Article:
Bill Lamb's Reminiscences: PART 2

| March/April 1995

735 Riddle Road Cincinnati, Ohio 45220

Album readers may recall the first installment of Bill Lamb's reminiscences in the July/August, 1994 issue. Now for more of the story:

Lexington, Kentucky, holds the charms of horse farms, miles of board fence, trees as glorious as any at Tara, and velvety bluegrass. Lexington (or nearby Nicholasville) also boasts a steam-engine authority in the person of William M. Lamb. His is no passing acquaintance with the iron giants of the agricultural past and the history of railroading; Bill knows engines from firsthand experience in Kentucky and Missouri when he was a young man and from observation in numerous states after the advent of threshing reunions. Scarcely an old-time engineer can be named whom Bill does not know. He has met them, swapped stories with them, and tuned their engines' valve motions.

I first met Bill on a hazy August morning at the Ohio Valley Antique Machinery Show outside Georgetown, Ohio. On a point of rising ground above the valleys blanketed with fog, stood a 22 horsepower Farquhar owned by Todd Slone, a 23 HP Frick owned by the Murphy brothers, a 19 HP Keck-Gonnerman (the next-to-the-last one built) owned by David E. Dunn, and a 17 HP Sawyer-Massey portable owned by Thomas Buller. I thought how the Frick loomed larger than any Fricks I had seen before, when Bill sauntered over. In overalls and cap, Bill looked like the engineer he is. Had it not been a plastic gallon bottle of water, I would have guessed it was a jug of something stronger which Bill deftly swung along his forearm for a swig.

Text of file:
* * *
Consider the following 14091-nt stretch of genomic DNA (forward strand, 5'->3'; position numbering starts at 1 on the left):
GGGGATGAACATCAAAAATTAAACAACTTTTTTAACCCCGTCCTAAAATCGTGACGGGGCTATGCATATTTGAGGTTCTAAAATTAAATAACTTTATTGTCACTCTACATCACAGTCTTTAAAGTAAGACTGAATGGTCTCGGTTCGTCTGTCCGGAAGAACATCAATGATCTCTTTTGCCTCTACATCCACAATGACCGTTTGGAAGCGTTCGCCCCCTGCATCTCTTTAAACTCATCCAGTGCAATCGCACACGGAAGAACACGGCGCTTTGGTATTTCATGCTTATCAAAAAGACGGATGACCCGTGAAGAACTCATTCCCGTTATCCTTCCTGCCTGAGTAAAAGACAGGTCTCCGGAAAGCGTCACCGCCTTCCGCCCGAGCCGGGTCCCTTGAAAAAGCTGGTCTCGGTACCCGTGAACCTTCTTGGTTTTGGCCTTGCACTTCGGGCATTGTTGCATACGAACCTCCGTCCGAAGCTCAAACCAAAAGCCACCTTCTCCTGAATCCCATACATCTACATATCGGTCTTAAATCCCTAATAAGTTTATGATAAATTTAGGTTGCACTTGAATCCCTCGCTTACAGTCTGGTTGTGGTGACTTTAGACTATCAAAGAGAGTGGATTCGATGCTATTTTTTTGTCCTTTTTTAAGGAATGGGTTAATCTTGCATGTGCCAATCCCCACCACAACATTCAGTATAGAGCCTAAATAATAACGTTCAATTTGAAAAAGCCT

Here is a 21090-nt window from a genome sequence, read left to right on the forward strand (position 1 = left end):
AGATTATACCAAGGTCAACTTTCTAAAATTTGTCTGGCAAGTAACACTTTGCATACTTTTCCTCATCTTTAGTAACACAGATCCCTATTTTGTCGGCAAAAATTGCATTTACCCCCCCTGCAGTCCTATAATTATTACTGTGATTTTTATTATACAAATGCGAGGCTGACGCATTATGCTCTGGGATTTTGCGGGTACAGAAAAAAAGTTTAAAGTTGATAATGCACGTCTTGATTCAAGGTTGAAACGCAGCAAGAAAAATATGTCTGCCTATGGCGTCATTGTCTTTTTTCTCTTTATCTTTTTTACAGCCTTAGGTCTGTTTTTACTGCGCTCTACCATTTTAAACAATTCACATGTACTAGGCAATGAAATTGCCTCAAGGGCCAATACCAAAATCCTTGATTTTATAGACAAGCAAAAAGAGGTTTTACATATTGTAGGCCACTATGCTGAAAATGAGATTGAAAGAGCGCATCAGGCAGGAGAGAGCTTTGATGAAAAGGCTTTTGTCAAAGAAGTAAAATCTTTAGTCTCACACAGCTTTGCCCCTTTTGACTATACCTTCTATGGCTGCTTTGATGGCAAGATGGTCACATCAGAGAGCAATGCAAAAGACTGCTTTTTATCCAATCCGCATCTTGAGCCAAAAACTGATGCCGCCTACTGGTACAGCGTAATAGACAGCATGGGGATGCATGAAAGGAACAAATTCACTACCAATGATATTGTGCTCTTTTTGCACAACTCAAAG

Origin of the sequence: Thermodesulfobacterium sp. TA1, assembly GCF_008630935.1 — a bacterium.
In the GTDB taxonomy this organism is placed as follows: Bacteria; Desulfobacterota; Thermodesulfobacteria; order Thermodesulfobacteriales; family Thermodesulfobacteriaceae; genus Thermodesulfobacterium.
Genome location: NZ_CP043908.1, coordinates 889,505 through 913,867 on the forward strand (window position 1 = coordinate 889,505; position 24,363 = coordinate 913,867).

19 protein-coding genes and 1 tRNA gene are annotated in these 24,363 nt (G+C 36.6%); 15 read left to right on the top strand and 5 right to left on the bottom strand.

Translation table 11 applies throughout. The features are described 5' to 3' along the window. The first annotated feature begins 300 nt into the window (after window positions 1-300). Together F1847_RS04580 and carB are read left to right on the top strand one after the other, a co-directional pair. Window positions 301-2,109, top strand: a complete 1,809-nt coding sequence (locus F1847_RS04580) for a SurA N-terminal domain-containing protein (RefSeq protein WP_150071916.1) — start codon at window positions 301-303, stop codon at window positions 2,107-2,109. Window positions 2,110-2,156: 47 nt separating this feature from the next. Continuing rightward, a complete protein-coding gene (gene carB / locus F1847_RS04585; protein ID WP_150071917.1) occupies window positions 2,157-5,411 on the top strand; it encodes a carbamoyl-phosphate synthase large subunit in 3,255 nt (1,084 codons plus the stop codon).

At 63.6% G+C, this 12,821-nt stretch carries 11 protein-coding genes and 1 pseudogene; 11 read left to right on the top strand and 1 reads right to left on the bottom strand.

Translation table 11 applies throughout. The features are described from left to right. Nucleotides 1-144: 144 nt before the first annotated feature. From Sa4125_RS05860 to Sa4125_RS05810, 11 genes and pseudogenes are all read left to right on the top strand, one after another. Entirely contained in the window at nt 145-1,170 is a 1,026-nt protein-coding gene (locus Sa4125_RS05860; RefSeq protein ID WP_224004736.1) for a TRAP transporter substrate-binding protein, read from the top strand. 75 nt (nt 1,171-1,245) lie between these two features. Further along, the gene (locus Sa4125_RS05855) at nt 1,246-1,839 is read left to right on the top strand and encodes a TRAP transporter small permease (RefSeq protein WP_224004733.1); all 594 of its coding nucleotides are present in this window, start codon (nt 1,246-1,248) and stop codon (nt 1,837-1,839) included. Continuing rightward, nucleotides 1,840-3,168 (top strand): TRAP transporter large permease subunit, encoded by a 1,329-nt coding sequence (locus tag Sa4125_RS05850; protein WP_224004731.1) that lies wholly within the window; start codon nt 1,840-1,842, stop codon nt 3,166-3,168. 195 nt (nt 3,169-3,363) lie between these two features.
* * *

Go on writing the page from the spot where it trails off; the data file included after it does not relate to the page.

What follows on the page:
'You won't see Fricks any bigger than that,' he began, as though he were reading my mind. 'That's a powerful engine and a good one. It was built in Pennsylvania with that Dutch-made perfection.'

Bill motioned me over, gestured toward the steel engine-mounting, and explained, 'Almost all Fricks matched those tough Canadian standards. See, this engine is supported by wings and a frame. It's not bolted to the boiler anywhere.' He pointed to the girders running from the pedestal at the front of the boiler, to a platform at the back. 'Those channel beams hook on here 'another gesture' to the side plates, which strengthen the rear axle 'yet another gesture' and the countershaft. The engine and boiler may seem to be all one thing, but they're really two things resting separately on all this framework.'


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